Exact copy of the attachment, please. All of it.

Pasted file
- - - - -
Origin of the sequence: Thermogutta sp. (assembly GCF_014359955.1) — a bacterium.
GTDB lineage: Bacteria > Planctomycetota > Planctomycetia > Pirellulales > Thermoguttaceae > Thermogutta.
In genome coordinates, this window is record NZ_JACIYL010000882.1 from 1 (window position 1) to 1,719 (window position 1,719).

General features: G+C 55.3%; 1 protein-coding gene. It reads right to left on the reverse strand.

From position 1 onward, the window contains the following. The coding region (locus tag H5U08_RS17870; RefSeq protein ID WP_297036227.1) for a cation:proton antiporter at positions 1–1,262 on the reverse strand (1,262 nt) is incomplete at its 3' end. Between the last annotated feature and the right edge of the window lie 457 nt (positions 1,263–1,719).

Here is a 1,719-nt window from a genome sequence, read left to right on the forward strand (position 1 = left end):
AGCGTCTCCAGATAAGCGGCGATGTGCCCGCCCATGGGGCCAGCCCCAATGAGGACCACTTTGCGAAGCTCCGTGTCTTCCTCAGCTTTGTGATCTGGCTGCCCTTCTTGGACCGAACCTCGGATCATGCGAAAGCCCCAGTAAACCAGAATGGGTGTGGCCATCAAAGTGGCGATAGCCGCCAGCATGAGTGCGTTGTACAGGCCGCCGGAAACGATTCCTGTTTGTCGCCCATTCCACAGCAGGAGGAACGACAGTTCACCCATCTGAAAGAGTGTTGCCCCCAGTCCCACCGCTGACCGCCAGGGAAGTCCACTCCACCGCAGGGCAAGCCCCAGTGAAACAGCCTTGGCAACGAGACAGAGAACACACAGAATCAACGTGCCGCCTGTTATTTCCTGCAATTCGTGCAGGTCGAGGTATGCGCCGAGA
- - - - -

Origin of the sequence: Thermogutta sp. (assembly GCF_014359955.1) — a bacterium.
GTDB lineage: Bacteria > Planctomycetota > Planctomycetia > Pirellulales > Thermoguttaceae > Thermogutta.
In genome coordinates, this window is record NZ_JACIYL010000882.1 from 1 (window position 1) to 1,719 (window position 1,719).

General features: G+C 55.3%; 1 protein-coding gene. It reads right to left on the reverse strand.

From position 1 onward, the window contains the following. The coding region (locus tag H5U08_RS17870; RefSeq protein ID WP_297036227.1) for a cation:proton antiporter at positions 1–1,262 on the reverse strand (1,262 nt) is incomplete at its 3' end. Between the last annotated feature and the right edge of the window lie 457 nt (positions 1,263–1,719).

Here is a 1,719-nt window from a genome sequence, read left to right on the forward strand (position 1 = left end):
AGCGTCTCCAGATAAGCGGCGATGTGCCCGCCCATGGGGCCAGCCCCAATGAGGACCACTTTGCGAAGCTCCGTGTCTTCCTCAGCTTTGTGATCTGGCTGCCCTTCTTGGACCGAACCTCGGATCATGCGAAAGCCCCAGTAAACCAGAATGGGTGTGGCCATCAAAGTGGCGATAGCCGCCAGCATGAGTGCGTTGTACAGGCCGCCGGAAACGATTCCTGTTTGTCGCCCATTCCACAGCAGGAGGAACGACAGTTCACCCATCTGAAAGAGTGTTGCCCCCAGTCCCACCGCTGACCGCCAGGGAAGTCCACTCCACCGCAGGGCAAGCCCCAGTGAAACAGCCTTGGCAACGAGACAGAGAACACACAGAATCAACGTGCCGCCTGTTATTTCCTGCAATTCGTGCAGGTCGAGGTATGCGCCGAGA